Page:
In the latest edition of Ecological Economics (out this week) we analyses the relationship between multinationals and the environmental performance of firms.
The unique selling point of this paper is that we are able to take into account knowledge spillovers from human capital to see whether owners of firms that were trained or worked in a multinational take with them better knowledge of environmental management practices and energy efficiency.
This is globalisation and the environment in action.
The environmental performance of firms: The role of foreign ownership, training, and experience
Matthew A. Cole University of Birmingham, United Kingdom
Robert J.R. Elliott University of Birmingham, United Kingdom
Eric Strobl Ecole Polytechnique Paris and SALISES, France
In this paper we extend the debate on the environmental implications of foreign direct investment in developing countries by examining a new mechanism through which foreign influence can affect the environmental performance of firms. We focus on the extent to which key workers who have had previous training or experience in a foreign owned firm transfer and utilise their knowledge gained to the benefit of the local previous termenvironment.next term To this end we use detailed firm-level data on manufacturing firms in Ghana. Our econometric results suggest that the foreign training of a firm's decision maker does reduce fuel use, particularly so in foreign owned firms. Foreign ownership per se does not influence fuel use or total energy use but is found to increase electricity use, perhaps the cleanest form of energy used by Ghanaian firms.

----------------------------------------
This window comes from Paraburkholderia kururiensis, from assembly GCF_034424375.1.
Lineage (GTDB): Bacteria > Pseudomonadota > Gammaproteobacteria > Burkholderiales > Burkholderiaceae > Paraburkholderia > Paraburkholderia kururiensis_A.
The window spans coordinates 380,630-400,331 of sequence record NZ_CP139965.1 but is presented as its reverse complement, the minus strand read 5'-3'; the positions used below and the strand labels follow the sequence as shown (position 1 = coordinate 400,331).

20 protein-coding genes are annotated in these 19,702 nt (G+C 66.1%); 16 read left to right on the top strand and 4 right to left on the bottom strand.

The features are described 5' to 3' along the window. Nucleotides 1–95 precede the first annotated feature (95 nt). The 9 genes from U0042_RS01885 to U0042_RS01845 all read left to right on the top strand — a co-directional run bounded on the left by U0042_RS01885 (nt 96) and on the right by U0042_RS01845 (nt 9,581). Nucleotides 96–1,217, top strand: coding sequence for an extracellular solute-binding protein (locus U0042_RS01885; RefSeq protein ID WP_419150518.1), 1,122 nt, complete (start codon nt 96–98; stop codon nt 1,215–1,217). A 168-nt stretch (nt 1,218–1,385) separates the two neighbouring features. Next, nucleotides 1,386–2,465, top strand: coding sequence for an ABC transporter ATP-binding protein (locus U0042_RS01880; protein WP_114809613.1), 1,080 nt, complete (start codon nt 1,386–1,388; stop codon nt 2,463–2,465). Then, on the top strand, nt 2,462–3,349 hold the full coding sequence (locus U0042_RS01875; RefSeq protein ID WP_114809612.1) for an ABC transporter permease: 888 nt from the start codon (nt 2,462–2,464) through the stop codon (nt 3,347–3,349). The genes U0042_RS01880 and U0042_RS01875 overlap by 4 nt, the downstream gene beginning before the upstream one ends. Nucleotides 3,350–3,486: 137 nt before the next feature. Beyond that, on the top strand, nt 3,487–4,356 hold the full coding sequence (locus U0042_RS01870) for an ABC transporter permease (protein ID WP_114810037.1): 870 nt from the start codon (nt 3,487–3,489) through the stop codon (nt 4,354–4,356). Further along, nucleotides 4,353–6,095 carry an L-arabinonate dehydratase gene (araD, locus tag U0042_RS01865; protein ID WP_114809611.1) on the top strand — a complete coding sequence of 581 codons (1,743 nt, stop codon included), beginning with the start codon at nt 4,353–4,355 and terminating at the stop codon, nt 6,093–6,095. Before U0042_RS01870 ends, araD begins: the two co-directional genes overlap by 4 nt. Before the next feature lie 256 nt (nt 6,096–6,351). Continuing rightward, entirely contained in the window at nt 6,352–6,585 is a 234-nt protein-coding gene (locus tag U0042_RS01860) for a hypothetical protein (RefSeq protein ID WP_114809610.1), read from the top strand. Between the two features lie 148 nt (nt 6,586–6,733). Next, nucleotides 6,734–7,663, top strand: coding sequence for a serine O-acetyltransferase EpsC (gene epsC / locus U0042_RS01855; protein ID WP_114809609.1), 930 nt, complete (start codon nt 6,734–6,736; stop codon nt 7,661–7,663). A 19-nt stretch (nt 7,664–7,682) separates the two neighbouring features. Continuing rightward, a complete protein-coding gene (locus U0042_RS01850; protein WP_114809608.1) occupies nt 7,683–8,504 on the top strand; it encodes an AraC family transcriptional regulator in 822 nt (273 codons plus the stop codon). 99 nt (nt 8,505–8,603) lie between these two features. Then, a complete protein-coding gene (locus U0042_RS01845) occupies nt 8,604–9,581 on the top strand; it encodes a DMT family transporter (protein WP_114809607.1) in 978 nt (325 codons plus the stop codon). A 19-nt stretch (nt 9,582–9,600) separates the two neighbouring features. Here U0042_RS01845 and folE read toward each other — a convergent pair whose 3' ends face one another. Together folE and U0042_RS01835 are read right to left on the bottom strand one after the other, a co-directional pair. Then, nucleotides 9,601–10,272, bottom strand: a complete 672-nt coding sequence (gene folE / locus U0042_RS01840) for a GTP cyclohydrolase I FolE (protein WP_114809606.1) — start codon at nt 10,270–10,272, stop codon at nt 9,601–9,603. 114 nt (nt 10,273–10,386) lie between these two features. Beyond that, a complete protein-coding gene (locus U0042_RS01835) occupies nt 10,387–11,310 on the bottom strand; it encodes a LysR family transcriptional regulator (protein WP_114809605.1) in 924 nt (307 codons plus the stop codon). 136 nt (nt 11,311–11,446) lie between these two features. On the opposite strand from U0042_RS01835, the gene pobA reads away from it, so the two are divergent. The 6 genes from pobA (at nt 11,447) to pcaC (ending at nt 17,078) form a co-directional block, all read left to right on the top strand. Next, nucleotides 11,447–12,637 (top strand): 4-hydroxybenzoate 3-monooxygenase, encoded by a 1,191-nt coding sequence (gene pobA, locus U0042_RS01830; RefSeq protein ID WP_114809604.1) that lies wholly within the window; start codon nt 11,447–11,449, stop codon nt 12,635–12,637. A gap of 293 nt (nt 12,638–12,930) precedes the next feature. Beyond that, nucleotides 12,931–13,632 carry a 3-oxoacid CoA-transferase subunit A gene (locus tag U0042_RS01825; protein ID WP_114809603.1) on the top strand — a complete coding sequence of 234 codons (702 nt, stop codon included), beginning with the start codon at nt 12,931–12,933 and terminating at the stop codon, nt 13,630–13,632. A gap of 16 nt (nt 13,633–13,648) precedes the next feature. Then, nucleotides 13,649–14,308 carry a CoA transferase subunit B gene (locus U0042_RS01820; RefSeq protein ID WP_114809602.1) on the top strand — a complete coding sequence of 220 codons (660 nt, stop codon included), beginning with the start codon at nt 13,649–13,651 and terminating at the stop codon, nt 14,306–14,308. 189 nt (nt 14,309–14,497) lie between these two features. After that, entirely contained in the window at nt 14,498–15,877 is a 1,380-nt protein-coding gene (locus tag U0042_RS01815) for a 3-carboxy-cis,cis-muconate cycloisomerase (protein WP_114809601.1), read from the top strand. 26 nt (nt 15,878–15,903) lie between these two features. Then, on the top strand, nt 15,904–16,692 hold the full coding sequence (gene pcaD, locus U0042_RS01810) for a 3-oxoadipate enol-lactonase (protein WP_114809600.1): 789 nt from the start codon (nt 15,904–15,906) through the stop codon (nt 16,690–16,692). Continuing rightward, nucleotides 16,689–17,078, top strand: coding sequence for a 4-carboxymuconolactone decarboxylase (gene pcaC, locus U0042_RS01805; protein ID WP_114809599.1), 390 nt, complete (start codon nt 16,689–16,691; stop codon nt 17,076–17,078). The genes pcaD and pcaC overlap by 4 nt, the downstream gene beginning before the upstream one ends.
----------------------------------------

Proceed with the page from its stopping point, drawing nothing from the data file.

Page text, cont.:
Jel classification: Q56; Q52; F21; F23
Keywords: previous termEnvironmentnext term; Spillovers; Foreign Direct Investment
I have a feeling I might have posted on this when the working paper came out - apologies.